Over the years, she became a constant presence, working after-school shifts as a custodian and making sure to assist anyone who might need help.
In early June, Jo Anna Canter, who worked as a janitor for nine years at Northwood Elementary School, passed away unexpectedly, just after the end of the school year. She was 65.
Throughout the years, Nancy Meyer, also a janitor at the school, said she saw Canter go above and beyond what she was required to do.
“She’d help you any way she could, always pitching in or jumping in where she could,” Meyer said.
Meyer, along with other school employees, were surprised to hear news of her death.
“It was just a weekend, she was going home to spend Memorial (Day) weekend with the family, doing stuff with her granddaughter. I was waiting for her to come in the next day. I got the call the night before. I was just waiting for her to come in the next day.” Meyer said. “None of us were expecting it, it was right out of the blue. She was too young to go so soon, she was part of the family here. It’s just sad we got nine years and that’s all we got.”
Along with being a hard worker, Meyer described her as someone who was a fun person to be around. She was spunky, nice and liked to help in anyway she could, Meyer said.
Northwood Elementary needed someone like Canter, she said.
“She was just something else, you really can’t put your finger on it. It’s just the things she does or says, she was just funny, but she did a good job and she enjoyed working here,” Meyer said. “She was always good with the kids and she helped where she was needed … She definitely is missed.”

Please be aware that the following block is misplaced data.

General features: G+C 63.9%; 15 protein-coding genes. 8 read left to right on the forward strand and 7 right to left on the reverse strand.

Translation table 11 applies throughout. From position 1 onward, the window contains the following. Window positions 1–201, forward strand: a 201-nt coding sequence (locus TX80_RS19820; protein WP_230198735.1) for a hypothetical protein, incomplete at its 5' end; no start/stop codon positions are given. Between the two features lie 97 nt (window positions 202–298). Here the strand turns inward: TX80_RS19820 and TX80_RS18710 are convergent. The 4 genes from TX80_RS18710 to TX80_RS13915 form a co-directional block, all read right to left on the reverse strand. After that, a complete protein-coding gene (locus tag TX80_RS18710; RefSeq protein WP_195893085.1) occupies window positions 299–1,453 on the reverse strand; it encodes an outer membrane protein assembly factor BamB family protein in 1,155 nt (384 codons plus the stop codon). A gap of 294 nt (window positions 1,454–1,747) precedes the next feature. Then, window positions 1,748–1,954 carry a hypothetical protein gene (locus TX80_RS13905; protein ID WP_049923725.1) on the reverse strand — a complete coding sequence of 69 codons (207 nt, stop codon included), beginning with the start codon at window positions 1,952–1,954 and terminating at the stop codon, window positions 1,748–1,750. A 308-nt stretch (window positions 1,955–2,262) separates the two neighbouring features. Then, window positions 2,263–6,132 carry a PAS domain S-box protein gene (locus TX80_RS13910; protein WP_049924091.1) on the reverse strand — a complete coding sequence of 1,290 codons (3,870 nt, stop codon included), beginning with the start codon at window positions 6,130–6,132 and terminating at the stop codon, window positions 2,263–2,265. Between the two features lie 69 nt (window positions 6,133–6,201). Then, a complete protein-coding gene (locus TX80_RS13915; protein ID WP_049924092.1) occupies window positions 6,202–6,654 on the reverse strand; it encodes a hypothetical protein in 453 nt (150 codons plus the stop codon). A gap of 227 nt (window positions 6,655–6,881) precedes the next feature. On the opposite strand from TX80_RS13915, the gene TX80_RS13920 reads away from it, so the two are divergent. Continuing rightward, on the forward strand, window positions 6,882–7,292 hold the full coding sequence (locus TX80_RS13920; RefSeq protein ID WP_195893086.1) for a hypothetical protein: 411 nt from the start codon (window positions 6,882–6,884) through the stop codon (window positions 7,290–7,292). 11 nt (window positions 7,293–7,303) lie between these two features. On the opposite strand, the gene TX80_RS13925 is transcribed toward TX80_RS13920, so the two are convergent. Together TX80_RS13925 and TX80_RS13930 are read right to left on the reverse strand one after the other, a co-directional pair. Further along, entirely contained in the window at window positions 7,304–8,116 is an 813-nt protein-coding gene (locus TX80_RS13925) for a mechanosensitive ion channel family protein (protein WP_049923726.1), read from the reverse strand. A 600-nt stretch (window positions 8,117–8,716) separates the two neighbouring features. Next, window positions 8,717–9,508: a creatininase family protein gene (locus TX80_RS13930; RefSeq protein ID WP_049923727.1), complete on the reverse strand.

Andrea Korreck, the school’s principal, said she would frequently interact with Canter as she cleaned the school after students had left.
“A lot of times I didn’t leave right away, and a lot of times I would be there when she was coming in to take out the trash or clean the bathrooms across from my office. She was so kind like ‘is it OK if I come in now and take out the trash?’ She never wanted to feel like she was bothering me or intruding and was always very kind,” Korreck said.
Canter didn’t just show up to clean, she wanted to make a difference for Northwood students, Korreck said.
“She had some sass about her, too,” Korreck said. “One of my favorite stories is there were some kids and they tried to take a sign that said ‘teacher of the year’ on a concrete base and she happened to see them and kind of walked over there and asked them what they were doing and was trying to set them straight. They dropped the sign and she said ‘I couldn’t believe those kids did that and I was going to find out who they were.’”
Though didn’t interact with everyone at the school regularly, Canter quietly impacted their lives, Korreck said.
“Even though she had a little bit of sassiness and could be funny and tell it like it was, she just deeply cared and wanted everything to be right. She wanted to do a good job,” Korreck said. “I think for many staff members, she was sometimes behind the scenes. Especially because of her hours, she might not have had regular interaction with people, but with teachers and staff members who tend to stay later, she might have. I think people should know what she wanted was to take care of them. By taking care of the building, she was taking care of them. That’s what it was all about for her.”